CUB, A Campfire Story That Fizzles Out

Cub is another of those genre films that has a terrific premise, some really nice moments, but overall comes across as pretty flat and uninteresting. The story begins when a group of cub scouts are led out into the woods for a camping retreat. As is the case whenever a bunch of young adults are […]

ST. VINCENT Delivers Vintage Bill Murray

Not everybody watches quite as many films as some of us. There are those where getting out to a theatre isn’t a weekly (or, in my case, daily) occurrence, where the schlepp of getting there, standing in line, getting a ticket, and spending a few hours in a darkened theatre requires a bit of patience […]

THE LOOK OF SILENCE Is A Film For The Ages

Since I saw it back at the 2012 Toronto International Film Festival, Joshua Oppenheimer’s The Act Of Killing has lived up to my early impression – that the work is truly one of the great films of all time, documentary or no, providing a startling insight into the banality of evil, the stories we tell […]

THE VOICES, Silly And Schizoid

It’s days after I saw it, and I still haven’t decided if Marjane Satrapi’s The Voices is sublime or shit. I think, frankly, that it’s an unholy combination of both, a mess of a film that still has moments that beyond any credulity actually work. Toeing a very fine line between comedy, horror, and melodrama, […]

THE IMITATION GAME Falls More Than A Bit Flat

From a British Nation that has had its fair share of scientific geniuses, it’s perhaps no surprise that the life and work of Alan Turing has spawned its fair share of dramatic works. There have been TV versions, drama/docs, and even a musical with the score by The Pet Shop Boys. Now, with The Imitation […]

Kevin Smith’s TUSK Gleefully Plays By Its Own Rules

“Why don’t you ask him if he’s going to stay? Why don’t you ask him if he’s going away? Why don’t you tell me what’s going on?” – TUSK, Fleetwood Mac Kevin Smith is many things to many people – stoner disciple, prurient podcaster, agitprop commentator, guerilla filmmaker. Yet at its heart the phenomena surrounding […]

WILD, A Decent Film

Taking on another true story after his hugely successful Dallas Buyer’s Club, Jean-Marc Vallée this time turns his lens onto the story of Cheryl Strayed, a woman with a past who takes it upon herself to hike hundreds of miles on the Pacific Coast Trail. Shooting from a screenplay adapted by Nick Hornby, the scribe […]

RUN Finds Thrilling Drama In Fractured Character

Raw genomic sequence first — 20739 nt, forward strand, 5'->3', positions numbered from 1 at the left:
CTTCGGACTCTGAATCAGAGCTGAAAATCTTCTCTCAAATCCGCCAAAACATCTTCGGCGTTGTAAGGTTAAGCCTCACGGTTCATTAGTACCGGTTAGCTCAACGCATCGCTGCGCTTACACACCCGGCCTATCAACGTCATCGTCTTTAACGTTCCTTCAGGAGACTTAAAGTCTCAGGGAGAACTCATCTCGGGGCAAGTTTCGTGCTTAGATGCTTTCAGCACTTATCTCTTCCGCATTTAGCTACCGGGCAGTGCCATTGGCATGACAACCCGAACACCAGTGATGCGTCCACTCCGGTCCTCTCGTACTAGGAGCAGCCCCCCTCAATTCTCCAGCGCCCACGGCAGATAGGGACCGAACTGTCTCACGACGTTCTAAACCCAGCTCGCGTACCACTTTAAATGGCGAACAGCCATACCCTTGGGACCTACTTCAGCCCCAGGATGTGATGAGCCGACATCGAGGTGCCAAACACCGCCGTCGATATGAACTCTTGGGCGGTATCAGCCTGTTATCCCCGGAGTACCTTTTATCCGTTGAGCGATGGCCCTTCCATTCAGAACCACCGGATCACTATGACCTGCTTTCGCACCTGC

Ivorian Philippe Lacôte’s film Run is a brash fiction debut for this documentarian. The film begins with an off-camera assassination, and through a series of concentric flashback’s we’re told the story of Run. Part gangster and part activist, Run also proves to be a man with a complicated past and a strong moral code. With […]

THE CONNECTION Misses Its Mark

The Connection (titled La French in its native county) has the makings of a great film, which is what makes the final product such a disapointment. Drawing upon the same case that was the basis for the William Friedkin classic, this companion piece to The French Connection should have it all – power, money, hubris, […]

THE THEORY OF EVERYTHING Celebrates The Messiness Of The Universe, Concisely

James Marsh’s eye for documentary is a welcome aspect to this biopic about one of the most recognizable scientists to have ever lived. Stephen Hawking is perhaps known more widely for his physical struggles, synthesized voice and pop culture appearances than he is for his scientific work, but for many he embodies the brilliant scientist, […]

THE LAST FIVE YEARS Is On-Screen Music Theater Done Right

It’s common knowledge that a pure musical takes more than a bit of suspension of disbelief. From the first notes, you kind of have to go with the flow, taking in the abstraction as it comes. On stage, this level of abstraction is often heightened by the stage design, the proscenium forming a canvas on […]

MONSOON Paints A Brash, Beautiful Portrait Of India And Its Storms

There’s something primal about our fascination with storms, something connected for even the most urban of city dwellers to the enormous forces that shape our planet. It’s no surprise that earlier civilizations named gods after these elements, and that for millennia the cleansing and chaos brought by heavy rain has shaped our very existence. There […]

NIGHTCRAWLER Out Networks NETWORK

Soon after seeing this film, I just kind of blurted out what this film meant to me when talking to fellow critics – it may be premature to declare it as such, but what the hell: Nightcrawler is my Network. Sidney Lumet’s 1976 film is a scathing commentary on the News business, but it’s also […]

BIG GAME, Big Fun That Feels Totally Fresh

It’s such a delight to see a film that plays by its own rules, fulfilling the premise that it sets up, and delivering right through to the conclusion. This is especially true for Midnight movies, as often you get a mildly clever idea, only to have it beaten to death (sometimes quite literally) as the […]

THE PRICE WE PAY, One Of The Most Compelling Docs Of The Year

It’s not often that something as dry as tax theory can result in an engrossing night at the movies, but credit Harold Crooks and his team for providing an exceptional articulation about the vagaries of “off shoring” in an accessible, engaging way with The Price We Pay. Crooks co-wrote the narration for Mark Achbar and […]

ROSEWATER, Jon Stewart’s Debut Is Earnest, If Middling

It’s safe to say that for the last several decades Jon Stewart has been one of the most powerful voices in comedy. Since taking over The Daily Show, his show has been the beacon for popular American political satire, showing through his witty segments, farcical interviews done by a series of correspondents, or his probing […]